Despite this slightly gloomy outlook, Japan still has some important strengths, which the likes of China and India have yet to fully match. These include its long history in developing technology and the fact that it is home to world-leading industrial companies and some of the biggest global consumer brands, particularly in areas such as the automotive sector and personal electronics. As a result, Japanese companies have a stronger, more diverse foothold in the Gulf economies than many other major Asian countries.
Among the leading examples of heavy industry investment is the Petro Rabigh refinery and petrochemicals plant in Saudi Arabia, which is a joint venture between Saudi Aramco and Japan’s Sumitomo Chemical that dates back to 2005. More recently, in December 2012, Isuzu Motors started up a truck manufacturing plant in Dammam, in the east of the country. The plant will make just 600 trucks a year initially, but the plan is to increase this to 25,000 vehicles a year in the future with much of the output exported to other countries in the region. It is not just Japan’s larger companies that Gulf governments would like to attract. Abdullatif Al Othman, governor of the Saudi Arabian General Investment Authority (Sagia), told delegates at the Saudi-Japanese Business Council held in Tokyo in February the organisation was “particularly interested in the [country's] small- to medium-enterprises”.
To date, Sagia has issued 95 licences for Japanese investment projects in Saudi Arabia. Across the border in the UAE, Japanese companies have an even larger presence. The Jebel Ali Free Zone (Jafza) in Dubai is home to 145 Japanese companies including the likes of Hitachi, Toshiba, Sony and Panasonic. For many of these companies, Dubai acts as a hub for broader regional operations.
Most Japanese companies in the emirates seem to be doing well these days. A survey by Jetro of Japanese business in Dubai and the Northern Emirates found that close to 65 per cent expected profits to increase in 2014 as a result of the improving economic conditions in Dubai and rising demand in nearby countries. More than 80 per cent said they expected to expand their operations in the coming two years.
In other corners of the Gulf, such as Oman, Japanese firms have a far smaller presence. However, Japan is more active than other large Asian economies in some important areas, which are more tangentially related to trade. It is, for example, a major provider of aid across the region – an approach that marks an important point of difference from other major Asian countries, according to some analysts.
“Japan is a significant aid giver,” says Ben Simpfendorfer, managing director of the Hong Kong-based Silk Road Associates. “Wherever you go across the region, there are signs saying Japanese aid agencies have funded the construction of this sewage project or that highway. This is the sort of spending that China needs to be doing.”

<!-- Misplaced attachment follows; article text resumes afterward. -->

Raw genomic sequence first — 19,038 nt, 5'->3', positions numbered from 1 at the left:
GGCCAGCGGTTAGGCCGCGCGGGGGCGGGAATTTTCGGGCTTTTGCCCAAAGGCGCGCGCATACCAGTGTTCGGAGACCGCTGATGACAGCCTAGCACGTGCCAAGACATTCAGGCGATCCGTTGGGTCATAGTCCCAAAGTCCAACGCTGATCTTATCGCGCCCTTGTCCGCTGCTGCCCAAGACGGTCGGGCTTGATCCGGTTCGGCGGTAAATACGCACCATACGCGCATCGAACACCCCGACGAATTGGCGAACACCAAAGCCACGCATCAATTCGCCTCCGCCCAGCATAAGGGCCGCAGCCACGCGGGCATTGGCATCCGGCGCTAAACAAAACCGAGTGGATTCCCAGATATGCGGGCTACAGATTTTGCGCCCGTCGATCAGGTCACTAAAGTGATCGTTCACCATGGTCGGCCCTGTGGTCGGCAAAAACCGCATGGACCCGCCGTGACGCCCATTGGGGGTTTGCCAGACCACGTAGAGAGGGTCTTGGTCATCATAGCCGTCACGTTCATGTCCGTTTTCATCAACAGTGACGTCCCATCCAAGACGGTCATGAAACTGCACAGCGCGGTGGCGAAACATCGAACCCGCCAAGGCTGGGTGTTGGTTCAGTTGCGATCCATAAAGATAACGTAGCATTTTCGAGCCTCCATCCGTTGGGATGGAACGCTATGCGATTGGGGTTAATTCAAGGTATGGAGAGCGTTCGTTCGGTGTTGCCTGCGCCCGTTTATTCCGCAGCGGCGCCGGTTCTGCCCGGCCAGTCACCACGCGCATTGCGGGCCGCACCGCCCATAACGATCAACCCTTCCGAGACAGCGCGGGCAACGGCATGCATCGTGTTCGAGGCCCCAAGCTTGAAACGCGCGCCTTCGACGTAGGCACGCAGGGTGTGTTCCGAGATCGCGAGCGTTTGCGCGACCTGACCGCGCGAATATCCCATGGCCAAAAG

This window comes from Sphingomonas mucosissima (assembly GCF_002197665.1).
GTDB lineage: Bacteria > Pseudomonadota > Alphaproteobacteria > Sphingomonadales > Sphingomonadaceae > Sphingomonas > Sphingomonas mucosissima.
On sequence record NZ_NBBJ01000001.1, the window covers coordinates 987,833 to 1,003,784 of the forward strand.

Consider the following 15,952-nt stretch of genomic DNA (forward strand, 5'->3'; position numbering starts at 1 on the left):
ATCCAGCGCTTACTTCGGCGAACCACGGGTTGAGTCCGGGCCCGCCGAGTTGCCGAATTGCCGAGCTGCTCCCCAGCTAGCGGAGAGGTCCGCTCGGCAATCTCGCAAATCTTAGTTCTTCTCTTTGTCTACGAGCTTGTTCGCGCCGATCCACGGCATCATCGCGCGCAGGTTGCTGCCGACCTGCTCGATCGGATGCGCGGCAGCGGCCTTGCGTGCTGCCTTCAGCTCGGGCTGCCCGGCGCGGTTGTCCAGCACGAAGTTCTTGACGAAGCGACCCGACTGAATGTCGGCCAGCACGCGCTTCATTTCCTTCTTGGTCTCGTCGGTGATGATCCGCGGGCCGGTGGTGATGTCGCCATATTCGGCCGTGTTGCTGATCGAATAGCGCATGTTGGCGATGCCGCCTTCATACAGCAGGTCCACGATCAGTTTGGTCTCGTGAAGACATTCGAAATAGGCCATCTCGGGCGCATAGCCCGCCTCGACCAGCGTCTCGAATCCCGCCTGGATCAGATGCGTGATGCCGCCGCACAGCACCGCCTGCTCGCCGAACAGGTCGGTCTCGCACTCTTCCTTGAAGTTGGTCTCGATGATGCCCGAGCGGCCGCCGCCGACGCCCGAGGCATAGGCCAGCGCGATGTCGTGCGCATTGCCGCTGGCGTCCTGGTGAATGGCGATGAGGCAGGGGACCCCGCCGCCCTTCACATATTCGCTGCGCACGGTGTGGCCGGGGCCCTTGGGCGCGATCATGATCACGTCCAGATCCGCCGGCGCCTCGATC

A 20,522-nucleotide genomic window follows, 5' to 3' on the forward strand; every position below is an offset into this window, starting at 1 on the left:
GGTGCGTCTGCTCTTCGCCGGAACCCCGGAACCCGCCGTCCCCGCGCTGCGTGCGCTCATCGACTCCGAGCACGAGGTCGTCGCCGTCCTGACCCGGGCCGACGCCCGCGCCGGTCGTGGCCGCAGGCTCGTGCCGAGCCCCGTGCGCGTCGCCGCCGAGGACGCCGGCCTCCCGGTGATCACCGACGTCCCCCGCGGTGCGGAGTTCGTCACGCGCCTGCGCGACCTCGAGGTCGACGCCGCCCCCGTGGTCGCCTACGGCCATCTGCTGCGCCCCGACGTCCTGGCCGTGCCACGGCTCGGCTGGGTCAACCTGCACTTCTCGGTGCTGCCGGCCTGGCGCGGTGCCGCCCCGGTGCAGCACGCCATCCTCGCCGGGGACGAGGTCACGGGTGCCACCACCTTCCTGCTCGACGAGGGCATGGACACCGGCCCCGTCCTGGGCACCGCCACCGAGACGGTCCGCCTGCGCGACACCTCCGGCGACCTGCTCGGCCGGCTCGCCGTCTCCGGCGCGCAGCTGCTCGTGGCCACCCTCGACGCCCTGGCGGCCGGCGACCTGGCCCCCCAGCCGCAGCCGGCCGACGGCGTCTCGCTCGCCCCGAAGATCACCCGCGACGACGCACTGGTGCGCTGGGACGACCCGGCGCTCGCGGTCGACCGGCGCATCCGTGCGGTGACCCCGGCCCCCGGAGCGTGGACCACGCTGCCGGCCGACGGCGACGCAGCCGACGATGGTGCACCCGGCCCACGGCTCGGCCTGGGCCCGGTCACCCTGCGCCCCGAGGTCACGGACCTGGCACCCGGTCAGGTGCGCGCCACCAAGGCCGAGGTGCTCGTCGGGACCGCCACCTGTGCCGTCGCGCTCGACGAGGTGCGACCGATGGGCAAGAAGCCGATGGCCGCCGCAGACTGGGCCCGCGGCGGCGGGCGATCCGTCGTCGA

Japan’s navy, the Maritime Self-Defence Force, has also been closely involved in anti-piracy operations off the coast of Somalia and in the Gulf of Aden, which has helped to ensure the passage of cargo ships and other vessels heading to and from the Gulf. Some 20,000 ships pass through these waters every year, including around 2,000 related to Japan, according to the navy.
Helping to grease the wheels of trade, all the major Japanese banks have a long history in the region too, including Bank of Tokyo Mitsubishi, Mizuho Bank and Suitomo Mitsui Banking Corporation. In return, some Gulf banks have been dipping their toes into the Japanese market in novel ways. National Bank of Abu Dhabi (NBAD) last year issued a 15-year, $16.6 million bond aimed at Japanese retail investors. Known as an Uridashi bond, it was the first of its kind by a Middle East bank. In 2011, NBAD had also been the first Middle East institution to issue a Samurai bond, so-called because it is denominated in yen.
Despite such novelties, there is no getting away from the fact that oil and gas supplies remain the heart of the relationship. And as a result, most of the Gulf’s investments in Japan are centred on the energy sector. Among the most significant is the crude oil terminal that Saudi Aramco has built in Okinawa, in the south of Japan, which has a 6.4 million barrel capacity. Crude oil tankers from Saudi Arabia call in at the terminal to unload their cargo and from there oil is sent to customers around Japan as well as to other countries in Asia and even as far afield as the west coast of the US.
For all the public claims of a strong mutual interest in expanding trade between Tokyo and the Gulf beyond energy, there have been some significant sticking points. In particular, discussions on a free trade agreement (FTA) that began in April 2006 have to date failed to make a breakthrough and are currently suspended. Among the joint communiqués and statements issued by Japan and its GCC hosts over recent months, there has been little mention of this FTA deal, beyond an expression of intent to resume the talks without giving any timeframe for doing so.
Instead, bilateral agreements seem to be the order of the day. The investment promotion agreement that Abe signed in Saudi Arabia last year followed a similar deal with Kuwait in March 2012. Japan also has a nuclear cooperation agreement with the UAE that came into force in July this year and a similar pact has been mooted with Saudi Arabia.
Such arrangements tend to be easier to agree than a full FTA and, as a result, are perhaps a more realistic aim for the coming years. Hopes for a significantly wider trading relationship beyond oil may also have to be approached with a similar air of pragmatic realism.